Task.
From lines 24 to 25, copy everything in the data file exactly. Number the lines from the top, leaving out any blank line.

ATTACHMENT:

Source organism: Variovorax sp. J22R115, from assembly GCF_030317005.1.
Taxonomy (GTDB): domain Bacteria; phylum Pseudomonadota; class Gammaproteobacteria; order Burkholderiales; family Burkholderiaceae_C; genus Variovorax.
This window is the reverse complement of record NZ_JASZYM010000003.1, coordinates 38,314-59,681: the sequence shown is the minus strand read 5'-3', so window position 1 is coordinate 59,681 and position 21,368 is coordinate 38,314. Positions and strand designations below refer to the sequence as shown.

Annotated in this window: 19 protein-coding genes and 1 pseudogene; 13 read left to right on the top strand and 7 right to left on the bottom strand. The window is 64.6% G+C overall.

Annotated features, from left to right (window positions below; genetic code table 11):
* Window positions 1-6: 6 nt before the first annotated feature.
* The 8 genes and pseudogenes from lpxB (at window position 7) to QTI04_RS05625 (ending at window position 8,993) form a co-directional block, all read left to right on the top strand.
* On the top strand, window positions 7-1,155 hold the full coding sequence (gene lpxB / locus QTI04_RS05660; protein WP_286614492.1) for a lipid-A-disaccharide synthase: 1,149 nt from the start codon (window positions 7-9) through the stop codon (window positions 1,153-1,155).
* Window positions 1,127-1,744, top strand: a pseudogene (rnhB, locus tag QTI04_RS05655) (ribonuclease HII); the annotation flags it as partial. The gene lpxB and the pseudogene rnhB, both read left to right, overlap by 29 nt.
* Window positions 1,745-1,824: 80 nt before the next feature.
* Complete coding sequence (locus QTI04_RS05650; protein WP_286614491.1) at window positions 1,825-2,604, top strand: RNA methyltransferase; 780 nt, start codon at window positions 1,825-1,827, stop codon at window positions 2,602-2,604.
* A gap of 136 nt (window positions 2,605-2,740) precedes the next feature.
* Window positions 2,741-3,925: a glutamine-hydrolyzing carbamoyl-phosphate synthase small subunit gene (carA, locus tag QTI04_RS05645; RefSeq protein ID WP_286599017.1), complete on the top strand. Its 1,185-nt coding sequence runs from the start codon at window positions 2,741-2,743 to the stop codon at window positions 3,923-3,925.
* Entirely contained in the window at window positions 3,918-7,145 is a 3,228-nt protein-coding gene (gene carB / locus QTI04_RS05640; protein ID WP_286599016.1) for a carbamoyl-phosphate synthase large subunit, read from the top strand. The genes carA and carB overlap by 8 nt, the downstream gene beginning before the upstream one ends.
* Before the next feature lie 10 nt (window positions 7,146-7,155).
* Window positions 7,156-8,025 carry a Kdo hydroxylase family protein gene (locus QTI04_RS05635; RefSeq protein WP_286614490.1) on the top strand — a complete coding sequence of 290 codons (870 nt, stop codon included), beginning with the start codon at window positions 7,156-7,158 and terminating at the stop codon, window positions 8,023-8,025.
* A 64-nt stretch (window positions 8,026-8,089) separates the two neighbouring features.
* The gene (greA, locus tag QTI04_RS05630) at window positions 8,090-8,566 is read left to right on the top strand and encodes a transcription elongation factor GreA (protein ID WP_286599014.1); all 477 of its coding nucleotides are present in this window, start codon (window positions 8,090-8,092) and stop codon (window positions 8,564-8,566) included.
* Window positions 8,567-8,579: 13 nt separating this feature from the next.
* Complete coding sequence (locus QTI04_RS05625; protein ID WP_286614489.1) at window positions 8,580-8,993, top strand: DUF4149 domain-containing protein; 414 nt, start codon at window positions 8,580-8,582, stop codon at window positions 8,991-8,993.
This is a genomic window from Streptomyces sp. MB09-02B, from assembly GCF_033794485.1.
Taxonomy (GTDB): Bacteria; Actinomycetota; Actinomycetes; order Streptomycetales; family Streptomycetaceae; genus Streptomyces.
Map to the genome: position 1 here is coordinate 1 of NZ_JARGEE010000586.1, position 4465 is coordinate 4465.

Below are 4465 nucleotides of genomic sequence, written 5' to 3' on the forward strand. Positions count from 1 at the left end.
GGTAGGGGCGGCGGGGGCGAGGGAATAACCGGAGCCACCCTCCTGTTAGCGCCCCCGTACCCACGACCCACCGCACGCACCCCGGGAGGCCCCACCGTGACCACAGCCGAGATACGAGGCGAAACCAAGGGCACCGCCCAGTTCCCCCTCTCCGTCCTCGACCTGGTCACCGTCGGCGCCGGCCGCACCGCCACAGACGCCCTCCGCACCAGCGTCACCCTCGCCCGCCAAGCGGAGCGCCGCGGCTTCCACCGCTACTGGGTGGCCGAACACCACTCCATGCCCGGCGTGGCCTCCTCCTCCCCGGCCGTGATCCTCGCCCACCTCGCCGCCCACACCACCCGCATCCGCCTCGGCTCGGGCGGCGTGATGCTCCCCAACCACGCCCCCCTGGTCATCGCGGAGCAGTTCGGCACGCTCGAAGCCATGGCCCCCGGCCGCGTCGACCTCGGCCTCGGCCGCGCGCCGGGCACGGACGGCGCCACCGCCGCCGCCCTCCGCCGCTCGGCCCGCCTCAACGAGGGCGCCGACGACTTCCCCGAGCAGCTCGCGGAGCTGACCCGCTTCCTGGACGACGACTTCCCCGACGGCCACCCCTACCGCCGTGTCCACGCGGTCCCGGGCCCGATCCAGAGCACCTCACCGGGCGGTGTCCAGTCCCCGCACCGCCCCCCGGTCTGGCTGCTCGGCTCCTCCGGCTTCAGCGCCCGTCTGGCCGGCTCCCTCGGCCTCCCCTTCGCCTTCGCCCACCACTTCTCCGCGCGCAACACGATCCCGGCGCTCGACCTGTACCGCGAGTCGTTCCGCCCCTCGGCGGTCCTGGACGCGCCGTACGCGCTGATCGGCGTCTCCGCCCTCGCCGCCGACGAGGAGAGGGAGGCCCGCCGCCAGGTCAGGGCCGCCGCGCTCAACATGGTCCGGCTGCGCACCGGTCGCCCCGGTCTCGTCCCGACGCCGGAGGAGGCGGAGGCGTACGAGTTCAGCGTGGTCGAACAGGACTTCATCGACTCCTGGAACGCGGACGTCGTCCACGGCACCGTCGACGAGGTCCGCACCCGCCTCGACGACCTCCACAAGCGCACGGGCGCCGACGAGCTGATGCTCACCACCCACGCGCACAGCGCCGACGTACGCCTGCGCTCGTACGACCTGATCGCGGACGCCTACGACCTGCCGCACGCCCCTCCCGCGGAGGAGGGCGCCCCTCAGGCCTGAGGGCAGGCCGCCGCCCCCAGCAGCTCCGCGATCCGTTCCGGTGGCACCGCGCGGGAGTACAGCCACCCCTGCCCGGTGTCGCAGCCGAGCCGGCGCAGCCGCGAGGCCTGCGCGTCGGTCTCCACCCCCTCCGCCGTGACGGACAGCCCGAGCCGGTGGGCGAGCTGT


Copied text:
Below are 4465 nucleotides of genomic sequence, written 5' to 3' on the forward strand. Positions count from 1 at the left end.
GGTAGGGGCGGCGGGGGCGAGGGAATAACCGGAGCCACCCTCCTGTTAGCGCCCCCGTACCCACGACCCACCGCACGCACCCCGGGAGGCCCCACCGTGACCACAGCCGAGATACGAGGCGAAACCAAGGGCACCGCCCAGTTCCCCCTCTCCGTCCTCGACCTGGTCACCGTCGGCGCCGGCCGCACCGCCACAGACGCCCTCCGCACCAGCGTCACCCTCGCCCGCCAAGCGGAGCGCCGCGGCTTCCACCGCTACTGGGTGGCCGAACACCACTCCATGCCCGGCGTGGCCTCCTCCTCCCCGGCCGTGATCCTCGCCCACCTCGCCGCCCACACCACCCGCATCCGCCTCGGCTCGGGCGGCGTGATGCTCCCCAACCACGCCCCCCTGGTCATCGCGGAGCAGTTCGGCACGCTCGAAGCCATGGCCCCCGGCCGCGTCGACCTCGGCCTCGGCCGCGCGCCGGGCACGGACGGCGCCACCGCCGCCGCCCTCCGCCGCTCGGCCCGCCTCAACGAGGGCGCCGACGACTTCCCCGAGCAGCTCGCGGAGCTGACCCGCTTCCTGGACGACGACTTCCCCGACGGCCACCCCTACCGCCGTGTCCACGCGGTCCCGGGCCCGATCCAGAGCACCTCACCGGGCGGTGTCCAGTCCCCGCACCGCCCCCCGGTCTGGCTGCTCGGCTCCTCCGGCTTCAGCGCCCGTCTGGCCGGCTCCCTCGGCCTCCCCTTCGCCTTCGCCCACCACTTCTCCGCGCGCAACACGATCCCGGCGCTCGACCTGTACCGCGAGTCGTTCCGCCCCTCGGCGGTCCTGGACGCGCCGTACGCGCTGATCGGCGTCTCCGCCCTCGCCGCCGACGAGGAGAGGGAGGCCCGCCGCCAGGTCAGGGCCGCCGCGCTCAACATGGTCCGGCTGCGCACCGGTCGCCCCGGTCTCGTCCCGACGCCGGAGGAGGCGGAGGCGTACGAGTTCAGCGTGGTCGAACAGGACTTCATCGACTCCTGGAACGCGGACGTCGTCCACGGCACCGTCGACGAGGTCCGCACCCGCCTCGACGACCTCCACAAGCGCACGGGCGCCGACGAGCTGATGCTCACCACCCACGCGCACAGCGCCGACGTACGCCTGCGCTCGTACGACCTGATCGCGGACGCCTACGACCTGCCGCACGCCCCTCCCGCGGAGGAGGGCGCCCCTCAGGCCTGAGGGCAGGCCGCCGCCCCCAGCAGCTCCGCGATCCGTTCCGGTGGCACCGCGCGGGAGTACAGCCACCCCTGCCCGGTGTCGCAGCCGAGCCGGCGCAGCCGCGAGGCCTGCGCGTCGGTCTCCACCCCCTCCGCCGTGACGGACAGCCCGAGCCGGTGGGCGAGCTGT